A Web Host for Your Website
Episode #4 of the course Build a website and online brand quickly and cheaply by Rob Cubbon
Now that we’ve decided on a domain name, there’s one more thing to do before the excitement starts and we can create a website. And that’s finding a web host.
Your web host serves your website on the world wide web.
Commercial web hosting is a highly competitive industry, and there are loads of big players who offer decent web hosting at reasonable prices.
The most basic form of hosting is shared hosting, which can be purchased for as little as $2 a month. The expression “you get what you pay for” may be accurate to explain web hosting prices.
A shared hosting plan means the website resides on a data server alongside hundreds or thousands of other websites. If one of the other websites on your server gets a spike in traffic, it can slow your site down.
You may want to shop around for a good deal with a reputable host. I used to recommend companies such as Bluehost, HostGator, or Justhost; they are all, in fact, part of the same company, the Endurance International Group. These types of hosts have suffered hacking attacks and offered poor support according to some users, so I no longer recommend them. I would consider Siteground, as they are not part of Endurance International Group and impressed me when I used them.
The cheapest shared hosting may be $2/month, and as discussed, you will share the server with hundreds of other sites.
With dedicated hosting, as you may have guessed, your website is sharing a web server with no one. Dedicated hosting is much more expensive and starts at around $100/month. I use LiquidWeb for my site RobCubbon.com.
A VPS (virtual private server) is a halfway house between shared and dedicated hosting. On a VPS, you are allotted resources that are not shared by everyone on the same server. The overall processing power is shared across all accounts on the machine, but at the same time, portions of resources are always dedicated to each account. I would recommend Siteground’s cloud hosting if you want a good VPS.
As I’ve mentioned before, it’s not the end of the world if you purchase the wrong hosting package, because you can always jump between hosts at a later date.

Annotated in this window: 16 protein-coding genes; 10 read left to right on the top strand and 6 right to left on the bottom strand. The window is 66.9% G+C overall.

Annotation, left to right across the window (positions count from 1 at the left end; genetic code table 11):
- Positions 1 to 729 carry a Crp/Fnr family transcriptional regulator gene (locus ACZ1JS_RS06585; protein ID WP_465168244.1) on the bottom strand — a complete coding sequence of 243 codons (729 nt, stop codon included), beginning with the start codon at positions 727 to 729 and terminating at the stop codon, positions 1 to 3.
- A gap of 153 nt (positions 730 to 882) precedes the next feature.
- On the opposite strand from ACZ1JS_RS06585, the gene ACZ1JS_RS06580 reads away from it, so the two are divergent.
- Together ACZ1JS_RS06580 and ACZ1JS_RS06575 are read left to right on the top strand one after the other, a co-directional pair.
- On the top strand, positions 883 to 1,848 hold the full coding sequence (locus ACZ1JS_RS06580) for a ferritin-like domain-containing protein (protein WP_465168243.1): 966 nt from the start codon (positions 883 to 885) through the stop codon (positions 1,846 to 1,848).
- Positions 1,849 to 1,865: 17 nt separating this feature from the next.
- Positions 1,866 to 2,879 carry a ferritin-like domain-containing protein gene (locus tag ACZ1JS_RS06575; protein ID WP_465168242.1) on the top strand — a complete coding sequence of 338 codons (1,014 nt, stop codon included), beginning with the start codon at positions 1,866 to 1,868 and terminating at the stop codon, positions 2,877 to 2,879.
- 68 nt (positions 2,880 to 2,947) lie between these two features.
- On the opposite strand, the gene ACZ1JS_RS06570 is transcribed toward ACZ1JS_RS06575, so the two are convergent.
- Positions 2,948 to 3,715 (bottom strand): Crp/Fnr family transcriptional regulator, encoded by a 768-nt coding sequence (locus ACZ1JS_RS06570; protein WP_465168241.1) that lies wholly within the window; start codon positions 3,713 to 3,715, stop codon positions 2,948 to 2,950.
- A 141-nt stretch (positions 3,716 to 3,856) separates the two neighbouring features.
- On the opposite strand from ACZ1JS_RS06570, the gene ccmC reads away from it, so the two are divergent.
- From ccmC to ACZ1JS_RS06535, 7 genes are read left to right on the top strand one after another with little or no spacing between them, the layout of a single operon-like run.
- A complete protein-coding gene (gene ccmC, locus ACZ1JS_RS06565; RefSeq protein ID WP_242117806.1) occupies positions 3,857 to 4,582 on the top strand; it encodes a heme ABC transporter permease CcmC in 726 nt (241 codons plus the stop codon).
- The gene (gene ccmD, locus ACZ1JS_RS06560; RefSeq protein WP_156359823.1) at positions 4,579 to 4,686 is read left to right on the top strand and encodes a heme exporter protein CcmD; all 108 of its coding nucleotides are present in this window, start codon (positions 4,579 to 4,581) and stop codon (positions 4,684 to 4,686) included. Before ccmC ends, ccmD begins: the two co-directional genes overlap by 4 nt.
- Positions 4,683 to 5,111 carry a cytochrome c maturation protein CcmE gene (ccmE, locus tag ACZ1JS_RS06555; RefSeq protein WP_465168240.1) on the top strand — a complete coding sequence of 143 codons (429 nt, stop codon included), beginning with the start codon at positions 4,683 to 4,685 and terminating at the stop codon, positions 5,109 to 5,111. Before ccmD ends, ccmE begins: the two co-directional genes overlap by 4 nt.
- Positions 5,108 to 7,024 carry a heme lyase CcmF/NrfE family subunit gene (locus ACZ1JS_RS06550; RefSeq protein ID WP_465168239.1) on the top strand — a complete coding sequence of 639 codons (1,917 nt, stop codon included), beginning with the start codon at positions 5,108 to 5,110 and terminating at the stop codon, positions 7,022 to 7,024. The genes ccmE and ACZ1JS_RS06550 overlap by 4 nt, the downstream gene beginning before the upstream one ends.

Setting up hosting
Now that you’ve got a domain name and hosting for your new baby, you need to put the two together. In order to do this, you need to change the NameServers at the domain name registrar.
Note: you will not have to do this is you’ve purchased both domain name registration and hosting from different companies—I like to keep them separate.
This will possibly be the trickiest technical thing you’ll do in your early online career, and it may take you all of two minutes.
It’s a matter of finding a link entitled something like “Change NameServers” or “Configure DNS” at your domain name registrar.
Here you should enter the NameServers that have been given to you by your host. If you’re not sure, you can just ask them, but these should be in an introductory email you received when you signed up with the host. They’ll look something like this:
When you’ve put your host’s NameServers in at the domain name registrar, you need to wait maybe a day (usually much less) for the change to percolate through the system.
Once you have connected your domain name to your web hosting, you are ready to start building your website.
Now the fun really begins
In the next lesson, we’ll be setting up WordPress to run at our new domain on our new web host’s server. So, next time, you’ll actually have a website up and running. How cool is that?
Recommended book by Highbrow
“WordPress To Go: How To Build A WordPress Website On Your Own Domain, From Scratch, Even If You Are A Complete Beginner” by Sarah McHarry
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